How many of us took up a musical instrument in school, invested hours of time in practice, and set it all aside for more adult-oriented activities?
For those who attend concerts by the Fort Wayne Area Community Band, the audience may not be aware that many who take the stage are those very kinds of students who put aside their instruments for a few years, only to discover a new and satisfying way to reconnect with a passion from their youth and share their love of music with all kinds of audiences.
The upcoming concert at the Foellinger, the August 14 performance of Pop and Rock Legends, is a shining example of what the Fort Wayne Area Community Band does best, particularly in their free summertime performances. With a tribute to Dick Clark and hits from the likes of Barry Manilow, the Beatles, Ray Charles, the Rolling Stones, Chicago, Neil Diamond, and the Broadway hit Jersey Boys, the community band shines, covering the music that many of the musicians grew up with. Then it closes with a more traditional classic, “Stars & Stripes Forever.”
What makes the band especially appealing is the diversity of its 100 players. While they all might not take the stage on any particular day, the group still typically features 80 to 90, and each one has a story about their path through and sometimes back to music.
The current president of the Fort Wayne Area Community Band, Elaine Wheeler, is just one of those stories. Now in her 14th year with the band, Wheeler was coaxed back into playing by a former band director and into changing instruments by a void in the ensemble.
“High school was the last time I had played before that,” said Wheeler, a graduate of Paul Harding High School. “After I graduated in 1979, I went to Indiana State to study physical education, and I had definitely moved on. But through the years I missed playing my trumpet. I just didn’t have time to pursue it because the jobs I was working didn’t leave me available for rehearsals and such.”
The Fort Wayne Area Community Band was founded the year Wheeler graduated, a project begun by William Schlacks who served as its conductor for seven years. Over the years, players of a variety of instruments saw an opportunity to enjoy playing again without the overwhelming responsibility that comes from some of the rigorous professional ensembles.
With rehearsal every Tuesday, the predictable schedule made it possible to fit the band’s duties around work and family responsibilities. That was certainly the case for Wheeler.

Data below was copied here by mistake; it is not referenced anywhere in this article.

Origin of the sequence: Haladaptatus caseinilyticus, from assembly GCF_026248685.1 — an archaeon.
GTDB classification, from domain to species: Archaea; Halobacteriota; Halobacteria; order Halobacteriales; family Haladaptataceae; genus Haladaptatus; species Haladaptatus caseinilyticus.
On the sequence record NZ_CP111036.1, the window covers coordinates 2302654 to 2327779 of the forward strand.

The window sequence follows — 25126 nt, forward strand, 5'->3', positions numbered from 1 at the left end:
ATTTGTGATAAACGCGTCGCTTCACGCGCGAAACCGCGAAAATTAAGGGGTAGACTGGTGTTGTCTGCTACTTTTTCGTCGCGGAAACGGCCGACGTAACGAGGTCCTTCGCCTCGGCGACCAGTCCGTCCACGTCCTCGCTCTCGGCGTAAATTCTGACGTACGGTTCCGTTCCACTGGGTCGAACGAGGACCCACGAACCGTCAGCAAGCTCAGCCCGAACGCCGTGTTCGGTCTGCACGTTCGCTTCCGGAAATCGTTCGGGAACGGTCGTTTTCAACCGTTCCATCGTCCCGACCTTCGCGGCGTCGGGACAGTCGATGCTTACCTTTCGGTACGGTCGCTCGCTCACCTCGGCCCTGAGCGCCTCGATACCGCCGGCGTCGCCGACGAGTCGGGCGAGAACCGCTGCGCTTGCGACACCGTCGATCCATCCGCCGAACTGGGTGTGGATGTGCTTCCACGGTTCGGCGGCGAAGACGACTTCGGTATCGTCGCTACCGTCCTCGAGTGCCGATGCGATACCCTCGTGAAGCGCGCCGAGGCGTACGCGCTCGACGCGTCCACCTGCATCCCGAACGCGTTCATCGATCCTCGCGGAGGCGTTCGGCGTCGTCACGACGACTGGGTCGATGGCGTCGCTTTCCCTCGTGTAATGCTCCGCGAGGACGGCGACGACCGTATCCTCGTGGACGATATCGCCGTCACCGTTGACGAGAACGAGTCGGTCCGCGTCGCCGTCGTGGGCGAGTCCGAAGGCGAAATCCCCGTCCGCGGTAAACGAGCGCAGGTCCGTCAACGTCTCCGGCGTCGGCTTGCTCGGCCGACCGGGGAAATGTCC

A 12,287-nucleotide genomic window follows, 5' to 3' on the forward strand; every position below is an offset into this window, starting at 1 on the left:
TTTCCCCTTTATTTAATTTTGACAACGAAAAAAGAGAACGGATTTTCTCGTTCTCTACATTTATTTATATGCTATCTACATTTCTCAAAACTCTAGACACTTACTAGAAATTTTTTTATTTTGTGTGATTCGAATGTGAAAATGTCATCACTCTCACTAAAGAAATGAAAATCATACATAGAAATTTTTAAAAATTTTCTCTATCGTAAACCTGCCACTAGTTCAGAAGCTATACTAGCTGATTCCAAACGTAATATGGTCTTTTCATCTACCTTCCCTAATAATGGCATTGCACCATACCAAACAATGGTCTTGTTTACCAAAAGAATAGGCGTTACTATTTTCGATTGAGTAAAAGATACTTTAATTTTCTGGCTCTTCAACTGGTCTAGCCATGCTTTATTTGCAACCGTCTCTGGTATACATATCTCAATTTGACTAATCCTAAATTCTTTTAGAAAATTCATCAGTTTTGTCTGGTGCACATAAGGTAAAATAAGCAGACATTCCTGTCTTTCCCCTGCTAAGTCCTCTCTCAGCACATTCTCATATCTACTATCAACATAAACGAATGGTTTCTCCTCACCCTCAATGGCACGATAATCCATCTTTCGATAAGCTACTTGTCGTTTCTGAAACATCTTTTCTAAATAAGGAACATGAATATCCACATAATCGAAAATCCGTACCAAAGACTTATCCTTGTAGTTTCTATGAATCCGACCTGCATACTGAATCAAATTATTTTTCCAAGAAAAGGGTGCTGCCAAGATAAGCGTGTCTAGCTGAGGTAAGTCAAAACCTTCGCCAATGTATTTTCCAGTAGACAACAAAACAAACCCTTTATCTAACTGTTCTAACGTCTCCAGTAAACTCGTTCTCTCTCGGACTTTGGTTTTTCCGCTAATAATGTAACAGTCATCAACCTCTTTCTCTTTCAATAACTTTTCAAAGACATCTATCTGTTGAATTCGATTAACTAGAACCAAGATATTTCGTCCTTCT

“My band director when I first started playing the trumpet in sixth grade was in the band, and he told me, ‘If you ever want to pick up the horn again, we have this community band... .’ After 16 years, I wasn’t sure because I had packed up my trumpet for a good many years.”
And then she decided to take on a new challenge: the euphonium, a brass instrument with a much deeper range. In fact, the euphonium is the second-lowest instrument after the tuba.
“I’ve been playing that the last four years because I saw the need,” she said. “I’d been playing the trumpet forever and was looking for a new challenge, although the euphonium is still in treble clef like the trumpet, so the fingering is the same as the trumpet.”
Wheeler found getting back into music a mixed assortment of challenges.
“Reading music is easy, and it is like riding a bike in that it’s easy to get back into it,” she said. “Plus I had been involved in music in church, having been in the hand bell choir for several years.
“What was harder was getting the stamina to play very long again. The brass instruments require quite a bit of air to play, and the euphonium is even more so than the trumpet. Of course, others in the band would laugh to hear me say that since they’d tell you that I’m full of hot air.”
In addition to the free concerts at the Foellinger Theatre every summer, the Fort Wayne Area Community Band plays a series of concerts in the winter at the Purdue Fort Wayne Rhinehart Music Center. While the summer shows feature the kind of fun, popular music that fits the season, winter brings a bigger musical challenge for the players.
“I enjoy the shows because of the people we meet, but also because of the challenges,” Wheeler said. “In the summer, they come to hear easy music, but in the winter, the shows are more technical, and we may only have three weeks to get ready for them. It gives us a chance to really work on our music, and it really brings back memories from high school when we get all dressed up for a show. And my parents still come to hear me play. I told them, ‘Once a band parent, always a band parent.’”
In addition to playing for the band, Wheeler’s current role as president means she works on scheduling future seasons — she’s already locked in the schedule for 2019-20 — and works with the board to handle marketing and other administrative duties. But it was the music that really brought her back to performing after a long hiatus, and she enjoys sharing the music of her generation with younger musicians, particularly at the Foellinger shows which charge no admission and are such a gift to the community.
“It’s funny because we have some younger players in the band – maybe 18, 19, 20 years old,” she said. “Sometimes the director will ask, ‘Are there any of you who haven’t heard the Beatles?’ And maybe once in awhile someone will raise their hand. But most of that music is like clothes. Eventually it all comes back around. It’s really kind of neat.”
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